After coming to Delhi, she went ahead and took admission in Delhi University's Gargi College and later entered JNU to pursue her master's course. She was supported by a trust that funded all her education expenses.
As far as Ummul Kher is concerned, ‘where there is a will, there is a way’. The proverb has been proven true by this 28-year-old girl from the slums who, against all the odds stacked up against her, still managed to crack the UPSC exams and that too in her first attempt. As per a report by Hindustan Times, Ummul was born with a bone disorder and her family disowned her because she wanted to study beyond Class 8. Then she shifted to Delhi from her hometown in Marwar in Rajashthan where she used to live in a slum in Nizamuddin.
After coming to Delhi, she went ahead and took admission in Delhi University’s Gargi College and later entered Jawaharlal Nehru University (JNU) to pursue her master’s course – she was supported by a trust that funded all her education expenses. This week she cracked the civil services exam and got All India Rank 420. Ummul now aspires to get IAS stream under disability quota.
In her formative years, Ummul took admission in Pt Deendayal Upadhyaya Institute for The Physically Handicapped where she studied till Class 5. Later she went to Amar Jyoti Charitable Trust where she studied till Class 8. Speaking to Hindustan Times, Ummul said that her parents were against her studies and she was even abused. Her intentions were questioned as she wanted to study further, she said.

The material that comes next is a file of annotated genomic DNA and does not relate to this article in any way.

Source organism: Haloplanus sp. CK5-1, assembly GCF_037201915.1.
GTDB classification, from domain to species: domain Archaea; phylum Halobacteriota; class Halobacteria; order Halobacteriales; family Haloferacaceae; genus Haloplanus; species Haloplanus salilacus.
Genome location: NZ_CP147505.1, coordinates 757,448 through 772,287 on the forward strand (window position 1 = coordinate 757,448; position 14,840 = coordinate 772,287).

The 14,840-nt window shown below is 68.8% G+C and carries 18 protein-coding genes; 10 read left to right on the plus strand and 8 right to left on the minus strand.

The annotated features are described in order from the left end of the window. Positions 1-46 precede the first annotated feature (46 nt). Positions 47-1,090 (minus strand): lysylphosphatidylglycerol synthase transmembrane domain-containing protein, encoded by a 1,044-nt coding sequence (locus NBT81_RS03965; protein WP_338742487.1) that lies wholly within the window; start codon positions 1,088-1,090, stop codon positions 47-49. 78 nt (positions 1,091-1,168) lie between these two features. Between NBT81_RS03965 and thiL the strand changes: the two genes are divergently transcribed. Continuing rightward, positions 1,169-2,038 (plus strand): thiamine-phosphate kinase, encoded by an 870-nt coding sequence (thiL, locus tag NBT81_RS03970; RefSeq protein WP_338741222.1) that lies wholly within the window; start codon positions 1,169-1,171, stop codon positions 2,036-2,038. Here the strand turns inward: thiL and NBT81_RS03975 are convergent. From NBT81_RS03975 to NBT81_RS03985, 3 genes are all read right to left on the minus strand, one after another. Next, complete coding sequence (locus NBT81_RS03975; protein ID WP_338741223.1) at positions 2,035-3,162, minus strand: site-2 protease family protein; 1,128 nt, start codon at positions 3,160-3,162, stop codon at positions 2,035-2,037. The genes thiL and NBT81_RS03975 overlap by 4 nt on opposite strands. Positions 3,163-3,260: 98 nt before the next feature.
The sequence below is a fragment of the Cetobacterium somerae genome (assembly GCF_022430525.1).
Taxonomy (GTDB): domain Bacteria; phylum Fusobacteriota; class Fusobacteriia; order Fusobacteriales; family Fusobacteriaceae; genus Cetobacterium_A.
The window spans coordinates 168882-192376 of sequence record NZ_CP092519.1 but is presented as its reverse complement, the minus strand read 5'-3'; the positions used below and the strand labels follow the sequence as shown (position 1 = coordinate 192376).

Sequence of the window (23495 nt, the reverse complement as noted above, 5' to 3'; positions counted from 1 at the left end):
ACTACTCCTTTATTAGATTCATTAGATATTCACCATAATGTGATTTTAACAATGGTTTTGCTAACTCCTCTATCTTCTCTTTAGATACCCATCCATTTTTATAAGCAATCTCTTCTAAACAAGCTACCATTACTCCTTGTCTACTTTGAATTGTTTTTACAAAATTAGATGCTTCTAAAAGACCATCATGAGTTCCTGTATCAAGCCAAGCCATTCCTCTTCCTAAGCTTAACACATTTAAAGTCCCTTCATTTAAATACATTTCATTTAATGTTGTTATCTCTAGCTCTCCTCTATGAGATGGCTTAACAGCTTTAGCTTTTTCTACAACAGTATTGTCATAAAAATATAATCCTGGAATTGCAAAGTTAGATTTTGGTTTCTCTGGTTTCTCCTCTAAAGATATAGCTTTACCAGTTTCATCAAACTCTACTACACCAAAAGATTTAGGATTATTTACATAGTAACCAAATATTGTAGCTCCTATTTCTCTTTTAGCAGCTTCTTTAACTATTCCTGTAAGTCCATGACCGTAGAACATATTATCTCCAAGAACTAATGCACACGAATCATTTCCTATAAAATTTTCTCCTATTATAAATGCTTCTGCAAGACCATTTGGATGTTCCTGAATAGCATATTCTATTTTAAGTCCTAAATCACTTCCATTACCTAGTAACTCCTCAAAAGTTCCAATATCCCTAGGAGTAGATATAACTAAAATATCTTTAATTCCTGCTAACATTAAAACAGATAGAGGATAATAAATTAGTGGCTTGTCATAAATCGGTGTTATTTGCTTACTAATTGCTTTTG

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Nevertheless, her days of struggle were still far from over. She met with an accident in 2012 that left her with as many as 16 fractures and bound to a wheelchair for around a year, requiring eight surgeries. But the brave girl was not deterred and cracked the Junior Research Fellowship for her Masters in International Studies in JNU. After this achievement, she was paid Rs 25,000 per month. Ummul also cleared the JRF-NET and started her M Phil from JNU. Currently she is pursuing her PhD there.
When asked about whether she will forgive her family for disowning her at such small age, Ummul said, “I don’t blame them. They were brought up in an environment that shaped their thinking. It is not their fault,” In the past two years, my relations with my family have improved. I will visit them soon, Hindustan Times quoted Ummul saying.